6. […] budget is a great road map for your financial life… but in the end, it’s only a document. It […]

  7. […] you’ve started to create a budget as a means of taking control of your financial life, you’ll soon start to notice that some […]

  8. […] money and give the rest. So how should you go about determining how to give? Start by making a good budget that will help you figure out what you and your family really need. Be sure to plan for your […]

  9. […] Most people know that savings is something they should do. But for many, it never materializes, because they don’t intentionally set aside part of their income to make it happen. The remedy for this is to build emergency savings into your budget. […]

  10. […] to become the master of your money. That meant some hard work — you had to develop a rigorous budget, and stick to it. You had to live below your means so that you could get out from beneath the […]

  11. […] without a blueprint, or try to build a road without a map. The same is true of finances — budgets are the plans that we build for our money that help us know what to do with it. Budgeting helps us […]

  12. […] you’ve worked hard to master your money, then you’ve overcome debt, learned to budget your spending and started saving for emergencies and big purchases. All of those techniques are great for dealing […]

  13. […] your money is hard work. It involves creating a budget, making tough decisions about what you can and can’t afford, and perhaps making deep cuts to […]

  14. […] into a lot of trouble with money, and can even make us slaves. On the other hand, good habits like budgeting, saving, tithing and giving help us to stay out of trouble, and set us up to succeed in the long […]

  15. […] is bad budgeting, or a complete lack of budgeting altogether. We’ve talked before about how budgets are essential to maintaining our personal finances in good order, and the same is true of business finances. In […]

  16. […] payments. (This usually has to do with the fact that they’re not living according to a good budget.) They let the lender tell them how large a loan they qualify for. Then they borrow that full […]

  17. […] gives us a good explanation, actually. We’ve used proverbs 27:23-27 before to talk about personal budgeting, but it applies to business finances very well: 23 Be sure you know the condition of your flocks, […]

  18. […] than you bring in. You can’t effectively manage your ministry’s money without a good budget. You can’t build a strong foundation for your ministry’s work without a good emergency […]

  19. […] is a natural outgrowth of good long-term financial strategy. Individuals and businesses use budgets to map out their income and spending each month, and ministries should do the same thing. You may […]

  20. […] you’re managing resources for the God of the universe, you’re going to work hard to account for every dollar, and make sure that you’re not spending His money on wasteful or unwise […]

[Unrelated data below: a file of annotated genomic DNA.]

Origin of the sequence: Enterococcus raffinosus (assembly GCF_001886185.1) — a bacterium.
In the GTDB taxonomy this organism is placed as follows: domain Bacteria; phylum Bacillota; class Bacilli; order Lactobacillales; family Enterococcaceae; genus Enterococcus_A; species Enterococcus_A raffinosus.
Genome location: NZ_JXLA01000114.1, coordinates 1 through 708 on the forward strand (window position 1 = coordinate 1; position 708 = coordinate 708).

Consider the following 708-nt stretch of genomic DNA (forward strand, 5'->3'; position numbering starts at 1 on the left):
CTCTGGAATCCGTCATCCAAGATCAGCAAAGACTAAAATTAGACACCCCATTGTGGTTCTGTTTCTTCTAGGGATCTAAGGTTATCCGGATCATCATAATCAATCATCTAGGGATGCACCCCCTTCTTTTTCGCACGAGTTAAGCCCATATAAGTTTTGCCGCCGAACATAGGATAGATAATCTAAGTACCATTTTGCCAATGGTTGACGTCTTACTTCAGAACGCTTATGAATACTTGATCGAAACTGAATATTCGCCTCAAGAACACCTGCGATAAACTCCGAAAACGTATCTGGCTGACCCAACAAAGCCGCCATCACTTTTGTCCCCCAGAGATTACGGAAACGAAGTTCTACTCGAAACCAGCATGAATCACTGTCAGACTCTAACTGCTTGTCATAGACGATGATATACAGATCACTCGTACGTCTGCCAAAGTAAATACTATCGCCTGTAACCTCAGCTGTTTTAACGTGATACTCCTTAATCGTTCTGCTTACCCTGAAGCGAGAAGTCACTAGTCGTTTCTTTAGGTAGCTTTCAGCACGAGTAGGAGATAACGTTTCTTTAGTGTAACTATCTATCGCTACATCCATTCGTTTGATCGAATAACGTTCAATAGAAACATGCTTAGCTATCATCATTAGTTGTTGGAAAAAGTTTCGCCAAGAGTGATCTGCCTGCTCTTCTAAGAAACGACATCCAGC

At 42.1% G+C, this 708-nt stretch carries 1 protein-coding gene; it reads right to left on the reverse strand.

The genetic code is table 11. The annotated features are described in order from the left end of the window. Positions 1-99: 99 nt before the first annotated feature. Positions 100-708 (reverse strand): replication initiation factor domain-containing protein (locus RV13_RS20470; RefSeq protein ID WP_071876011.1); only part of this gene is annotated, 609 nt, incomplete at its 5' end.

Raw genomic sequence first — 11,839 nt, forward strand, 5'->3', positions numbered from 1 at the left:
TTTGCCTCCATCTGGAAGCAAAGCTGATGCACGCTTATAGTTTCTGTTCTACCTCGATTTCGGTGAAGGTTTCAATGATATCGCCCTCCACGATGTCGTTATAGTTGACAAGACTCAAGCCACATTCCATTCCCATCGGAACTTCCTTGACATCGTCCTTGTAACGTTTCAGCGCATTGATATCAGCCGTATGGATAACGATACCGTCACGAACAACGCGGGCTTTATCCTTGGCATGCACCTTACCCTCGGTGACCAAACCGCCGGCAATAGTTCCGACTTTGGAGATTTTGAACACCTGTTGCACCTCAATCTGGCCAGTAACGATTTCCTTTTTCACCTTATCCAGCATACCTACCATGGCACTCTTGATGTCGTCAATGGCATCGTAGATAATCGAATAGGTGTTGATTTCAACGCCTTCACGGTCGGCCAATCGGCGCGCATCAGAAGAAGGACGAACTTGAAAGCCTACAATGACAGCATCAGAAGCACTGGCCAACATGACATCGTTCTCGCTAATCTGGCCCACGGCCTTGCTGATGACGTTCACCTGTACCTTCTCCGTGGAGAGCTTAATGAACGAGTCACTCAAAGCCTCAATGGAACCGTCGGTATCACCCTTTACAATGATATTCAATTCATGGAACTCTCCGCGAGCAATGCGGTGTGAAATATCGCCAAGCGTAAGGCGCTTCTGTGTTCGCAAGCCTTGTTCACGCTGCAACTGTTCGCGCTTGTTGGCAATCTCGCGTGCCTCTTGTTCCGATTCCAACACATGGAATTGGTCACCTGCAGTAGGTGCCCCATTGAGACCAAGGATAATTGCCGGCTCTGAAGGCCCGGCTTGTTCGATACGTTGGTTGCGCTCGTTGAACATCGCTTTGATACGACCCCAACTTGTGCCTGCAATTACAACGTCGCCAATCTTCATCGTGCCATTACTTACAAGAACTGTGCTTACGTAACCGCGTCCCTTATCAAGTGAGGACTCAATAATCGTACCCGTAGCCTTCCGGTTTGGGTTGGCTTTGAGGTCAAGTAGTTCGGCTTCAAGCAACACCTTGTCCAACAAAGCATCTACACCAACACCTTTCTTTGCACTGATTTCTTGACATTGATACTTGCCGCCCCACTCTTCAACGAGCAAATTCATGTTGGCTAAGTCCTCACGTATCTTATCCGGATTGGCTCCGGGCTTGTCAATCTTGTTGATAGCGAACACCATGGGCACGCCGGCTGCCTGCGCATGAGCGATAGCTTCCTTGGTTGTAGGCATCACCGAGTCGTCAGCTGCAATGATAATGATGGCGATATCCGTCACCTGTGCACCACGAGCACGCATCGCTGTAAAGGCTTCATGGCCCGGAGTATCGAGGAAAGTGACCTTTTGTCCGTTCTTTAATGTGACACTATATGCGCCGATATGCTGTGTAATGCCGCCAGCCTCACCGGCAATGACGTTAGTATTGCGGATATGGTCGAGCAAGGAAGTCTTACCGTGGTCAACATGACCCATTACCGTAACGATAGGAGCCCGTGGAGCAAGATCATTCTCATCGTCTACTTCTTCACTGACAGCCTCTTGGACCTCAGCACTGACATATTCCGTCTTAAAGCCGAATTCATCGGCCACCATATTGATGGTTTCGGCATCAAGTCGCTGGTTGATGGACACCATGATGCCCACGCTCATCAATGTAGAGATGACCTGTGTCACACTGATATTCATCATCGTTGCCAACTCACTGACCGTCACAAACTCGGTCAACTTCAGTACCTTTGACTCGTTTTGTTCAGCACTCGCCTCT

21. […] goal of good financial planning is to avoid the need for pawn or other borrowing altogether. A good budget and a solid emergency fund will save you from a lot of life’s financial calamities. Manage […]

  22. […] there’s no arguing with that. But scripture also tells us in other places to keep careful account of our money, to give to the poor, to tithe, to plan for our futures and to build wealth for future generations. […]

  23. […] that they do get. To solve this problem, you have to hunker down and work hard at planning and budgeting, making sure that you’re spending your money in wise ways and not wasting it on frivolity. […]

  24. […] a good chance that you’re spending too much on hobbies. The solution is to put together a solid budget to control your money and determine how much you can spend on hobbies every month — and then […]

  25. […] experts all agree that living according to a budget is the top key to winning with money in life. There are many methods that you can use for your […]

  26. […] way to have a debt-free Christmas is to save for it all year long by including a line item in your monthly budget. Laura and I have a certain amount of our monthly income earmarked to be used for Christmas gifts. […]

  27. […] no surprise that one of the tools that helped you overcome debt will also help you stay out of it. Good budgeting is essential for any kind of financial success. A budget is a plan that tells you exactly what […]

  28. […] the way that you worded your question, I would be willing to bet that you don’t have a solid budget as the foundation for your financial life. Most people that have a well crafted budget don’t […]

  29. […] this month in order to create progress toward your goals. In financial terms, we call that plan a budget, and it’s absolutely essential for winning with […]